3D Printing

3D Printing & Sculpture: Deeper Definitions

The Van Gogh story I have written for 3DPI got me thinking ….

What is a sculpture? Can any 3D print be termed a sculpture?

3D printing is now a generic term for additive manufacturing – this, many of our much-loved readers will know. Sculpture is a generic term for a number of methods of achieving a 3D piece of artwork, but most are subtractive methods or moulding methods. Why does this matter?

Additive manufacturing, is founded upon the concept of making by adding. The two other generic ways of making are subtractive and moulding. Most objects that humans have ever made have been via subtractive means.

‘Sculpting’ gets differing definitions dependent upon which dictionary we look to, but, generally, generically it is a header for chipping away, chiselling and carving. The history of sculpture testifies to the majority of sculptural art-forms having been formed in this way. Only relatively recently has sculpting in 3D via moulds and casting, the second generic grouping, emerged.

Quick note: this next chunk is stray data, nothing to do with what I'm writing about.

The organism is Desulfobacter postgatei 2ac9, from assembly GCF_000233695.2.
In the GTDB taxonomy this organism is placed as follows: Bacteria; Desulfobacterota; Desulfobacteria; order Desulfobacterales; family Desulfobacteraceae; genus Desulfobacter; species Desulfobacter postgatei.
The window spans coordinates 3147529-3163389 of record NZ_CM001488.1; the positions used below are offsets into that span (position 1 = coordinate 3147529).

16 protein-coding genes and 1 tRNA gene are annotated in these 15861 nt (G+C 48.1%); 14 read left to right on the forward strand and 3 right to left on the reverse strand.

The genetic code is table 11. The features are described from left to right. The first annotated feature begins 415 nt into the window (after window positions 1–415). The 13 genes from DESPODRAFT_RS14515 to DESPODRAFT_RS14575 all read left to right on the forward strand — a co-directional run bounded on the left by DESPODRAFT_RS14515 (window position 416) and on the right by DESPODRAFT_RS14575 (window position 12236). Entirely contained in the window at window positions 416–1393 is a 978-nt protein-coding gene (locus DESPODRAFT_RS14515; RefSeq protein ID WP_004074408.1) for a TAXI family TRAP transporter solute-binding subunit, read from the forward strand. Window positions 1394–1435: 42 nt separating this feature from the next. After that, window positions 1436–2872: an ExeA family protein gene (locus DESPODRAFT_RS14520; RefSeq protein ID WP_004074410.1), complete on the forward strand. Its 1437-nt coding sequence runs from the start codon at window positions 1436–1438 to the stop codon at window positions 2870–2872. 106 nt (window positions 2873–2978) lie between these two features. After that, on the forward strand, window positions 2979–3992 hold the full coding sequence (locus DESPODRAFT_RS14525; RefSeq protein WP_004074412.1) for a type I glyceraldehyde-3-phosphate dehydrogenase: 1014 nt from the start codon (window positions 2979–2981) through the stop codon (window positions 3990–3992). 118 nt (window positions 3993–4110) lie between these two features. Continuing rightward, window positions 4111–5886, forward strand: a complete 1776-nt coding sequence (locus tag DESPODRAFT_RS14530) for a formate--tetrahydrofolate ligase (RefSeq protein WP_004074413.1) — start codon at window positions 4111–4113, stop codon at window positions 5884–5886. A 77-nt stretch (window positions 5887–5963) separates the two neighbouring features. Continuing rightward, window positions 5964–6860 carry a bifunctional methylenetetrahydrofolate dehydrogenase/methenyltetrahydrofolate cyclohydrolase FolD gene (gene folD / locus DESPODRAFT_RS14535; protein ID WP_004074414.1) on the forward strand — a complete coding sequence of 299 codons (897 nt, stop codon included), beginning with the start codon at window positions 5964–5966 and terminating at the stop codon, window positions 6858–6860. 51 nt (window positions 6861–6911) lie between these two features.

And now we have 3D printing, where the “art” is created at the front end and the actual formation of the sculpture is mechanical. But, undoubtedly, this medium for sculpture will increasingly blur boundaries and definitions further.

Whilst forging and welding are high-energy technologies that are difficult to fit into the main categories aforementioned, additive manufacturing is essentially based upon the human technological breakthroughs in higher energy manufacturing methods. It takes a lot of energy in a small area to turn a plastic to liquid to then become a solid again in a different shape, let alone the energy required to sinter together titanium or melt metals together via electron beams.

3D printing, as an interchangeable generic term for additive manufacturing, will become, I would suggest, more applicable to the term sculpture when applied to that functional end. But, generically, the term sculpture will be more associated with subtractive methods than moulding, and moulding more than additive methods for many years to come.

It is certainly an interesting issue to ponder. Feel free to add your thoughts in the comments section below ….

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